When you think of research breakthroughs from IBM, Big Blue's famous Watson and Almaden labs and their corps of highly educated researchers and engineers come to mind, of course. But how often do you hear of an IBM "distinguished engineer" whose formal education ended with a high school equivalency diploma?
That man is Jeff Jonas, chief scientist of the company's Entity Analytic Solutions. His research, which started when he was just 16 and living in his car, has led to an innovative new take on identity and business intelligence. Systems developed with Jonas's technology have been used to defeat card counters in Las Vegas, analyze connections among terrorists, and help reunite families separated by Hurricane Katrina.
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Much of his thinking can be summed up in a phrase he likes to sprinkle into conversations: "The data is the question."
Here's how he explains that aphorism: "Next-generation 'smart' information management systems will not rely on users dreaming up smart questions to ask computers; rather, they will automatically determine if new observations reveal something of sufficient interest to warrant some reaction; for example, sending an automatic notification to a user or a system about an opportunity or risk," he and co-author Lisa Sokol wrote in an essay last year.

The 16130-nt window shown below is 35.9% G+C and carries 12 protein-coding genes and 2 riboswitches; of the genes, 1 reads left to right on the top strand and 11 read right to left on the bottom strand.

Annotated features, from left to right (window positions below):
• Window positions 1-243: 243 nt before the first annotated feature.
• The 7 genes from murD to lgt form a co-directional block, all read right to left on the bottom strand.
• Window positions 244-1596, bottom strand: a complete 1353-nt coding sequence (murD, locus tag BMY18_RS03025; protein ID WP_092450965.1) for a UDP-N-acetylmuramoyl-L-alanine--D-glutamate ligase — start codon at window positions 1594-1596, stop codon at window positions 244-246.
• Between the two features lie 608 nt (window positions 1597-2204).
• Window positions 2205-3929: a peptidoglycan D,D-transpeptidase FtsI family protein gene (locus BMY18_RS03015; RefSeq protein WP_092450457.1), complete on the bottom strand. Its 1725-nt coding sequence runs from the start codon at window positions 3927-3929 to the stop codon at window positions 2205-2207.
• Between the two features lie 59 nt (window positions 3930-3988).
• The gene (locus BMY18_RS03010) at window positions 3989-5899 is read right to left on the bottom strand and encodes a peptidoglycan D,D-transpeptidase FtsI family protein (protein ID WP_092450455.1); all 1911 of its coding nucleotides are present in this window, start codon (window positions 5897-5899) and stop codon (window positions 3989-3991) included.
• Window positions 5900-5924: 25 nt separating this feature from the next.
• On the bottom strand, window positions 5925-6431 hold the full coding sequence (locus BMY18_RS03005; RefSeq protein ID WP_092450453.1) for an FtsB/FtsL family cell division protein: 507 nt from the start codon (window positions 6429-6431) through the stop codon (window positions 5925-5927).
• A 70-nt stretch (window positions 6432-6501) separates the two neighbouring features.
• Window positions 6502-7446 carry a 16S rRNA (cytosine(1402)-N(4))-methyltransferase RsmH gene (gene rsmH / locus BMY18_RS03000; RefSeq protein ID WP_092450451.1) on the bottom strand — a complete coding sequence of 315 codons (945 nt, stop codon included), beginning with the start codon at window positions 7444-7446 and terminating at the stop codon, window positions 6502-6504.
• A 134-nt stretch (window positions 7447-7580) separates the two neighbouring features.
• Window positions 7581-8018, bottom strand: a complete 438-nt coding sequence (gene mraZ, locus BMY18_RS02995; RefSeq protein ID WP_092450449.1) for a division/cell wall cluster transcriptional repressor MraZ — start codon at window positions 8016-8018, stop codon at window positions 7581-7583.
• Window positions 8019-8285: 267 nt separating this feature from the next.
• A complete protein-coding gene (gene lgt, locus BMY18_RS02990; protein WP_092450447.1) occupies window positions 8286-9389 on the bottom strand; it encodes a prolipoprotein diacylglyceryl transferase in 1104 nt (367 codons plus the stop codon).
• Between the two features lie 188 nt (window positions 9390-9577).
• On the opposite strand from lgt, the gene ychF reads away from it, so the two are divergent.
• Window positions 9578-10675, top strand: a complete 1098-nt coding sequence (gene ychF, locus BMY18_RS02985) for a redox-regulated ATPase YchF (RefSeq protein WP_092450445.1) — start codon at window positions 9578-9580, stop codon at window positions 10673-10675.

See the dots, find the felon
Imagine that investigators at a large bank are aware that fraud has been perpetrated and the culprit probably had an inside accomplice. Then suppose a human resources person changes his phone number. Ordinarily, there would be no reason to see a connection between those events.
Now suppose that the HR person's new phone number also appeared in data collected during the investigation. The chances of someone, or a typical information system, making a connection are remote. Indeed, in all probability no one has even asked that question. But software developed by Jonas before his company was purchased by IBM, and now marketed as IBM's Identity Insight, would make that connection in seconds and alert the proper person without being asked, he says.